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Michael’s Place Saved My Life. I Can’t Stop Thinking About People Caught in their Addiction Who Won’t Have the Same Opportunity.

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Editor’s Note: As journalists, we spend a lot of time talking with officials and community members and distilling it into stories that explore important issues of our time. But we realize that sometimes it is just more powerful to hear it straight from the source. This is one of those times.

When I arrived, all I had was a trash bag full of donated clothes. The bag contained mostly basketball shorts and worn American Apparel T-shirts, along with a pair of pink Old Navy flip flops that I took a lot of heat for wearing.

Except for the security cameras above the doors, you would never know that the old Victorian building on the border of East Liberty and Garfield wasn’t just a regular house. To be admitted, I had to pass a drug test while Rick, a retired construction worker who now worked at the facility, searched my luggage for drugs, weapons and other contraband. I stood in the driveway and smoked a cigarette until he was finished, at which point he showed me to my room.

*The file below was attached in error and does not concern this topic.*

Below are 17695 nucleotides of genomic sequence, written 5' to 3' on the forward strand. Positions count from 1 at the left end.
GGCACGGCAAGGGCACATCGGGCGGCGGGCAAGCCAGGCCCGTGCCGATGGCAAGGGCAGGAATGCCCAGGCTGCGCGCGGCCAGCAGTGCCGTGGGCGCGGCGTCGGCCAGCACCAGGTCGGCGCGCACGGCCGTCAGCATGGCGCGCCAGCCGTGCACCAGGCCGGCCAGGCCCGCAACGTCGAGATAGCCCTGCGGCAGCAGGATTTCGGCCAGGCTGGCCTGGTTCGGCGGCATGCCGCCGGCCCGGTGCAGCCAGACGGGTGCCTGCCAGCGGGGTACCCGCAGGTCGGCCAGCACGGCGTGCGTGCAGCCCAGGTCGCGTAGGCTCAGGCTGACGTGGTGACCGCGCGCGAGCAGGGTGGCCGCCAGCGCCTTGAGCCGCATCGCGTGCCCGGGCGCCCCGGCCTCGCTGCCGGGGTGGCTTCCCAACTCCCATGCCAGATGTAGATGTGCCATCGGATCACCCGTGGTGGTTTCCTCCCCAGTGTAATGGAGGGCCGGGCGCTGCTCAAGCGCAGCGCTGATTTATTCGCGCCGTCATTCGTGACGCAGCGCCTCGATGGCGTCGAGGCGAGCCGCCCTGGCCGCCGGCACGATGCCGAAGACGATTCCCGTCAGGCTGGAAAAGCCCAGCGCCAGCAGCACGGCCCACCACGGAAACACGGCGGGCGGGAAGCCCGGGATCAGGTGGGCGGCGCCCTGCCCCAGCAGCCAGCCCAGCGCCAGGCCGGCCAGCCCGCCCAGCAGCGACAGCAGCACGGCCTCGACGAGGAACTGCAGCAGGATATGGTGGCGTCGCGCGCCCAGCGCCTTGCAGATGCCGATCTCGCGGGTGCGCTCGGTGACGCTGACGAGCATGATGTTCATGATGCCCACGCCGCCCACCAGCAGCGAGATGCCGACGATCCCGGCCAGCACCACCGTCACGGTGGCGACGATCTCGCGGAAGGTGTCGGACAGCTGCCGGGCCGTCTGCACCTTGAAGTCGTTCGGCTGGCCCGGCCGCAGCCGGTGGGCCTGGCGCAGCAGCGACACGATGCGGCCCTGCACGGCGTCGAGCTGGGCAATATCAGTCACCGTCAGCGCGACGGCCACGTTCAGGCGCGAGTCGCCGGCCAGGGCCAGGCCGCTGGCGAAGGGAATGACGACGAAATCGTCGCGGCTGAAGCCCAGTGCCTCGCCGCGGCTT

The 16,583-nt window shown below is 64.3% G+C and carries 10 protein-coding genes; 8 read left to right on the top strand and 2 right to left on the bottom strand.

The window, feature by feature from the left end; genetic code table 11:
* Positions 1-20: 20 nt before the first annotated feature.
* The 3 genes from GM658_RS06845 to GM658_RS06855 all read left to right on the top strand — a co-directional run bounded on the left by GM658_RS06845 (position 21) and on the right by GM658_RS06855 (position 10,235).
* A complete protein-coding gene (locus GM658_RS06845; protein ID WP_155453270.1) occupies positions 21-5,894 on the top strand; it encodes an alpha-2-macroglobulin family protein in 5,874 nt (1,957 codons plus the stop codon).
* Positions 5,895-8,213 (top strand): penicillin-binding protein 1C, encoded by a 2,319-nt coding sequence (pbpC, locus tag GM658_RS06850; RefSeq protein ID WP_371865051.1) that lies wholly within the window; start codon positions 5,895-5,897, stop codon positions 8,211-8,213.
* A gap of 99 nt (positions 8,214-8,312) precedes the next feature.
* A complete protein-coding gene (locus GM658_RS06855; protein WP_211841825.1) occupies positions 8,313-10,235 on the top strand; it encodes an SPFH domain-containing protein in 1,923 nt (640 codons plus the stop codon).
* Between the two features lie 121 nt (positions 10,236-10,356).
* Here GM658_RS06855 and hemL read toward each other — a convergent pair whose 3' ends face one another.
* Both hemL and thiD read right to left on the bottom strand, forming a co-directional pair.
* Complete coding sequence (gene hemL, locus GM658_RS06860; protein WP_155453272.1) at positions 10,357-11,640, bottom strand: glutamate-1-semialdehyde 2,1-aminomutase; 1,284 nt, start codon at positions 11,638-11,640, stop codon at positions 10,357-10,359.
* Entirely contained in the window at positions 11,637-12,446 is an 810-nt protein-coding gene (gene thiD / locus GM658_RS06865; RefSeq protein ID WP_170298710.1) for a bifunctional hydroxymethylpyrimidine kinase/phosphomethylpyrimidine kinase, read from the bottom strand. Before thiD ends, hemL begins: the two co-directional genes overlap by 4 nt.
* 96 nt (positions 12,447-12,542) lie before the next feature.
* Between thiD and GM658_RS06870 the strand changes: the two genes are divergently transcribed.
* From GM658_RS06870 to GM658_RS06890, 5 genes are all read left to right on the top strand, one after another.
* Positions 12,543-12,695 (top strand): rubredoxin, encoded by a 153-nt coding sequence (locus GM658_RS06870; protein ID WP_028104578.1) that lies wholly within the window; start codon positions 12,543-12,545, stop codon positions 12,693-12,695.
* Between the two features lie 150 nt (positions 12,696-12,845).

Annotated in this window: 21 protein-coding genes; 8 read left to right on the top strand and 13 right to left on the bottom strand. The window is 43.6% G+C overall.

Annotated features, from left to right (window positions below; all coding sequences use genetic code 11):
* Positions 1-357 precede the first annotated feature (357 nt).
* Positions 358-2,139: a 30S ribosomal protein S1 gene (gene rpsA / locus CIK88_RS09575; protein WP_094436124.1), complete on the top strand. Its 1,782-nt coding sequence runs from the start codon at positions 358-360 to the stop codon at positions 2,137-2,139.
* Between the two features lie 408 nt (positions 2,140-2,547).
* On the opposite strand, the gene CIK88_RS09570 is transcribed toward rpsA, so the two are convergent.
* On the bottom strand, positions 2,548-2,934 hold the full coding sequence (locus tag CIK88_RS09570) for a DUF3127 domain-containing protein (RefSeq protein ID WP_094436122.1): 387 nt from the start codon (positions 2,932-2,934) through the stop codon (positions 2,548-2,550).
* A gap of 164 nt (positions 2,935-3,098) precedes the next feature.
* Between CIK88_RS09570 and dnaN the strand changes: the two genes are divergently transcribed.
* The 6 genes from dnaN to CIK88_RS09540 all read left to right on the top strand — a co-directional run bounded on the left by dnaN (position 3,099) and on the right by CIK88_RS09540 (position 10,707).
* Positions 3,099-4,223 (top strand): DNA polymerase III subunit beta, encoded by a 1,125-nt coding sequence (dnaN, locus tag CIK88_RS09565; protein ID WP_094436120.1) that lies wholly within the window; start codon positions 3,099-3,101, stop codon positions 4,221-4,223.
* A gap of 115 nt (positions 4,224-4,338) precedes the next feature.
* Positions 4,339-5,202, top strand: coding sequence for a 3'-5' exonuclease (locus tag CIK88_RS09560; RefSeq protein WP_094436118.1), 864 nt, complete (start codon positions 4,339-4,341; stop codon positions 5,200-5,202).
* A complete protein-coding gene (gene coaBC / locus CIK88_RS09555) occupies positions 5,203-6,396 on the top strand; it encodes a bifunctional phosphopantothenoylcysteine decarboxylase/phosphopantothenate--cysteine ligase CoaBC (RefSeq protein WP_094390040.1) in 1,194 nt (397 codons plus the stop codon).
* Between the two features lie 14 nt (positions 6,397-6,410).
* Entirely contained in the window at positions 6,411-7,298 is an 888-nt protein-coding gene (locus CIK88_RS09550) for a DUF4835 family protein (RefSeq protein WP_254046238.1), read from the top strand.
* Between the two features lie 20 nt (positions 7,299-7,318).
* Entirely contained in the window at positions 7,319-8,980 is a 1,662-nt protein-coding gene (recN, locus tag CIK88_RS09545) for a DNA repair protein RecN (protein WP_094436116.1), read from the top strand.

The bedroom was the usual recovery house suite: creaky twin bed on a Harvard frame with those ruthless corners, old mismatched sheets, no ceiling fan to combat the stale summer humidity. Rick introduced me to my roommate, a guy named Joe, who made small talk while I unpacked my bag and tried to settle in.

This is how I arrived at Michael’s Place — the transitional housing program that saved my life.

This article was originally published by PublicSource. To read Michael’s complete perspective, visit their website.